How to practice patience and tolerance in your recovery
Since I came into the rooms of Alcoholics Anonymous, I’d heard people say “Be careful what you pray for.” I didn’t truly understand what that meant until the day I’d prayed for patience and tolerance. Because, you see, my higher power doesn’t just grant these things to me. Instead, I was put into all kinds of situations that tested my patience and tolerance. On the day after I prayed for patience and tolerance I got into a series of situations that were almost annoyingly comical, given what I had prayed for:
1. I got into a traffic jam when I was already late.
2. I wound up getting in the longest lines possible at the grocery store. Every single person in front of me needed a price check, was using multiple coupons, or wanted to dig out exact change from their coin purse.
3. My internet went down at work.
4. My car’s battery died, and I had to wait an hour and a half for someone to find jumper cables and help me get it started.
5. When I got home, the apartment complex maintenance men were in my apartment, fixing a leak, and I had to leave for 2 hours so they could finish.
6. My sponsee called and cancelled plans with me for the 5th time.
By the end of the day, I was chuckling to myself. I hadn’t been given patience and tolerance; I had been put in situations that had let me practice patience and tolerance in my recovery.
Patience and tolerance can be tough lessons to learn for a drug addict or alcoholic, at least it was for me. I was used to the instant gratification that could be achieved by taking a drug or drinking. I wanted what I wanted, and I wanted it now. There was never any thought of being patient or tolerant. If my drug dealer wasn’t answering the phone, I’d call him 87 times until he did. If I needed money to get the drugs, I figure out some way to get it, and god help you if you got in my way. The only time for anything was “now” or “five minutes ago.” I was selfish and self-seeking. I was intolerant of anyone who did not agree with me, particularly if it had to do with my drinking or drug use. Practicing patience and tolerance was the last thing on my mind.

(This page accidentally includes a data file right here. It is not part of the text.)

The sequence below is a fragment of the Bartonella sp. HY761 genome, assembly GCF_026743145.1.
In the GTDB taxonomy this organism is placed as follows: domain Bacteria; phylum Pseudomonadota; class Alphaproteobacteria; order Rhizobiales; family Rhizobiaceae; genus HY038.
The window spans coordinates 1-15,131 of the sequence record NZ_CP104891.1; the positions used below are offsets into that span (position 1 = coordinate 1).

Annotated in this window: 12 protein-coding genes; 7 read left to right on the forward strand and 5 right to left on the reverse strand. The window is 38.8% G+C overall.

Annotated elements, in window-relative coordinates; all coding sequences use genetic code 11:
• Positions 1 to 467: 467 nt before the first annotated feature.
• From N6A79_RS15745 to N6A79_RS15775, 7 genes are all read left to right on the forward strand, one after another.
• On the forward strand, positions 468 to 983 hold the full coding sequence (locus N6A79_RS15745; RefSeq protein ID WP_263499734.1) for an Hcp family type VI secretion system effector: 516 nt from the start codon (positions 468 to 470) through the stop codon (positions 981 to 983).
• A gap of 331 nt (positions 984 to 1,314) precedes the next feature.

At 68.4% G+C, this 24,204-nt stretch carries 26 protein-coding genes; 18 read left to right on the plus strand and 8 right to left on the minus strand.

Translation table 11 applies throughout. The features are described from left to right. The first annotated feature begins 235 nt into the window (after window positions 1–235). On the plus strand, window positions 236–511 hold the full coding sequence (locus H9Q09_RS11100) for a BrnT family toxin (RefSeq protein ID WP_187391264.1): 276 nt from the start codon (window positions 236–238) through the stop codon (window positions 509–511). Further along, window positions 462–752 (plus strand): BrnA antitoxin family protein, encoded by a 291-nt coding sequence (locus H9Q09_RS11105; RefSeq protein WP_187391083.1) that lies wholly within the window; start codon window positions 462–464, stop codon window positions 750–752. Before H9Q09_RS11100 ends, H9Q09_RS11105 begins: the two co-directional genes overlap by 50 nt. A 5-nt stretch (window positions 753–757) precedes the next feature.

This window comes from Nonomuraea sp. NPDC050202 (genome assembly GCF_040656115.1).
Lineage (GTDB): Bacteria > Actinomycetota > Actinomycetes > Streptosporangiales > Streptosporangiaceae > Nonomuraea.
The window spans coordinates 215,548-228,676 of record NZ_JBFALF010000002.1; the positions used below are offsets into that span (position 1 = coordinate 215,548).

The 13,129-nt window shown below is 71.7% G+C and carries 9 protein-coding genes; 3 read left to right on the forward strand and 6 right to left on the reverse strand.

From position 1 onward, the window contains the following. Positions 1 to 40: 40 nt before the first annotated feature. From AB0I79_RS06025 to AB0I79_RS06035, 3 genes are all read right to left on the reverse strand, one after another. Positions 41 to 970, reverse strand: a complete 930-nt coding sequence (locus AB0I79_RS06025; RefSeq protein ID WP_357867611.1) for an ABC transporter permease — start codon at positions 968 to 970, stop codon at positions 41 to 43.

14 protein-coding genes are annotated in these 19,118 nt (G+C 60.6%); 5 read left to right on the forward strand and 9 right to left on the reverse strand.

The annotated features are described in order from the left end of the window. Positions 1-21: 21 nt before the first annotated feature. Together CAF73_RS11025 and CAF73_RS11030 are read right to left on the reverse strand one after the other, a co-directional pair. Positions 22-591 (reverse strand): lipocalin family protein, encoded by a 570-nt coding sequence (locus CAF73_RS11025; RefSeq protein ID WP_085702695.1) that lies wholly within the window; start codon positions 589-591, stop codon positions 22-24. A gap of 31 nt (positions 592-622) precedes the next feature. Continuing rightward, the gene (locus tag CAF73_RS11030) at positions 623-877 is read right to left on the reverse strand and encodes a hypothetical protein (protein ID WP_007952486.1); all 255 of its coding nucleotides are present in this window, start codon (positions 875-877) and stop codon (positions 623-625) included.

Having had a spiritual awakening, however, I am now trying to live a different way. I am trying to practice spiritual principles like patience and tolerance on a daily basis. I try to empathize with others, and feel compassion towards them and their situation, which is a lot easier now that I am not numbing my emotions with drugs and alcohol. Mostly though, I realize that when I lose my patience and tolerance, it is usually because I am trying to control situations that are out of my control instead of just accepting what is.